Fool Portfolio Report
Friday, November 1, 1996

by Tom Gardner (Tom Gardner)

ALEXANDRIA, VA -- November 1, 1996 -- We're still working at mopping that egg off our lampost. Dave embarked on a climb outside of our Hall of Portfolios to unwind the Angel Soft toilet paper from the maple tree. I toweled the shaving cream of the doorknob this morning. I think all will be fine soon, but no doubt, we were subjected to tricks, not treats, this year. How so?

Our Halloween stock, ATC Communications, got pumpkin smashed.

In some corners of Fooldom, ATC Communications, the Company, is being labeled that "Halloween-ie" wonder. I'd like to review a few of the numbers here before tra-la-laing through a short review of our other ten stocks.

ATCT, the stock, fell another $2 3/8 today, as the mix of momentum players and early adopters -- those who bought at various points over the past twenty months as the stock rose from $1 to $26 -- sold their tickets, in great haste. In the two market days following their announcement, ATCT has fallen from $23 3/4 to $16 1/2. That's a $7.25 per share drop, amounting to a 30.5% drubbing. That's the yolk on the lampost, tissue in the tree, Foamy on the doorknob.

Now let's clean some of it up. We'll begin with this question:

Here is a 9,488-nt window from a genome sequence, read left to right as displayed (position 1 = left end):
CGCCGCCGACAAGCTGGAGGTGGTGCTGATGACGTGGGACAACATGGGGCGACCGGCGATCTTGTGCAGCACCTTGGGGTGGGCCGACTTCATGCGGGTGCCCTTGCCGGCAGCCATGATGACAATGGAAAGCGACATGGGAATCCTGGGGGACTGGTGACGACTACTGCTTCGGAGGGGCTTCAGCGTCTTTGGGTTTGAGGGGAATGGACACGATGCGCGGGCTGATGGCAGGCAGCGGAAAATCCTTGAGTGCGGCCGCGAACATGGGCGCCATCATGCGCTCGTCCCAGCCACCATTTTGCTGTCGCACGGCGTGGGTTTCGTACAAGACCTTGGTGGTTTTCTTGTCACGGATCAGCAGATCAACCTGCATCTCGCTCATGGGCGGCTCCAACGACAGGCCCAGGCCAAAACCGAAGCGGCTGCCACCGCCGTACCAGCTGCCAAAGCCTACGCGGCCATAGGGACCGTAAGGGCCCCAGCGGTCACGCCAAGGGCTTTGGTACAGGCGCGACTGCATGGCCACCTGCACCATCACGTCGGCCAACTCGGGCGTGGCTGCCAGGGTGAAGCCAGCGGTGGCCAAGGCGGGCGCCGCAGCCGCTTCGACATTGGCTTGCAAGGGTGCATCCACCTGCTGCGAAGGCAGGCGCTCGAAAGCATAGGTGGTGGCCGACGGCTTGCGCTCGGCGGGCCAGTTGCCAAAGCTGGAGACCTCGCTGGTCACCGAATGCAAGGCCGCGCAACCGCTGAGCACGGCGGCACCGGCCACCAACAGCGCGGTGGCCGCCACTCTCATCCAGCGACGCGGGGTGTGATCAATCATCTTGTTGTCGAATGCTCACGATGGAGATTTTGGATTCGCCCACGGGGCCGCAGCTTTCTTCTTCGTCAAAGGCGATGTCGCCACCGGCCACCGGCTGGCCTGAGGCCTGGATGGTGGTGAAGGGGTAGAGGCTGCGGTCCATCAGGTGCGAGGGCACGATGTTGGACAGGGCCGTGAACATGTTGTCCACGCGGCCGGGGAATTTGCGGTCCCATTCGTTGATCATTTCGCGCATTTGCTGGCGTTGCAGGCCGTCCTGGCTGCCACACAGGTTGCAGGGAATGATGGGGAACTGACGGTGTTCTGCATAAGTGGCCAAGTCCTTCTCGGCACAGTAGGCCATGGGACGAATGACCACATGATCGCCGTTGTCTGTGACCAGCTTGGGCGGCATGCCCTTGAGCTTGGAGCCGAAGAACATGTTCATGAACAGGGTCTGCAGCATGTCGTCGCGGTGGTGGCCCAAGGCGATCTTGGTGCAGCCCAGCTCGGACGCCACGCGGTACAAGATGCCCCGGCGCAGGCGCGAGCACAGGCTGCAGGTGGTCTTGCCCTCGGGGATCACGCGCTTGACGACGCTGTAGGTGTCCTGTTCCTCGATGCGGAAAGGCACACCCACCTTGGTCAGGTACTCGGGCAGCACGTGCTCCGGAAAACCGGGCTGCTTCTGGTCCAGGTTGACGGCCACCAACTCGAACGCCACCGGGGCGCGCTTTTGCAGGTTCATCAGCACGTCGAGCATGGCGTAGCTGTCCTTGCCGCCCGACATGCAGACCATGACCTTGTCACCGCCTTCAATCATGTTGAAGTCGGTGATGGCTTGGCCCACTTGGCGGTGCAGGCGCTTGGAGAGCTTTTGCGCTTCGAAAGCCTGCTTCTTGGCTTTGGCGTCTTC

Is ATC Communications -- the company -- in danger?

By every measure we know, certainly not. The Company announced 9 cents in earnings per share for the quarter, in line with Wall Street estimates. The third-quarter comparisons were gratifying: Sales growth of 47.2%, earnings growth of 159%, and earnings-per-share growth of 125%. Too often companies try to justify mediocre earnings performance by celebrating superior sales performance. Thankfully, ATC isn't playing the game that way. Gross margins rose from 31.8% to 34.2%; operating margins climbed from 7.8% to 12.5%; net profit margins expanded to 8.0% from 4.5%.

Leave aside, just for the moment, discussion of the stock price -- a thing of great ugliness, a bruised pumpkin, molded green on the interior, and rotting. Leave that vision alone just for an instant. If you bought this stock or owned it, and still do, and are like we are, you're probably having a difficult time keeping your eyes from your preferred stock-quote service. But just take one second with me to recognize that the business appears to be fundamentally strong, a rip-roaring success right now. Strong growth attended every value item on the income statement.

That instant passed, let's consider the stock price.

David did a nice job of considering the reasons for the stock's decline yesterday. And Randy Befumo (MF Templar) has written quite eloquently about that window between momentum and turnaround. Once a stock loses its short-term oomph, the mo' players bail. Sometimes it can take awhile, and a significant decline, before the turnaround investors take note. While it's good fun to posit where in that slope we are today at $16.50 per share, for the great majority of Americans who invest in businesses, the fundamental story is a helluva lot more important.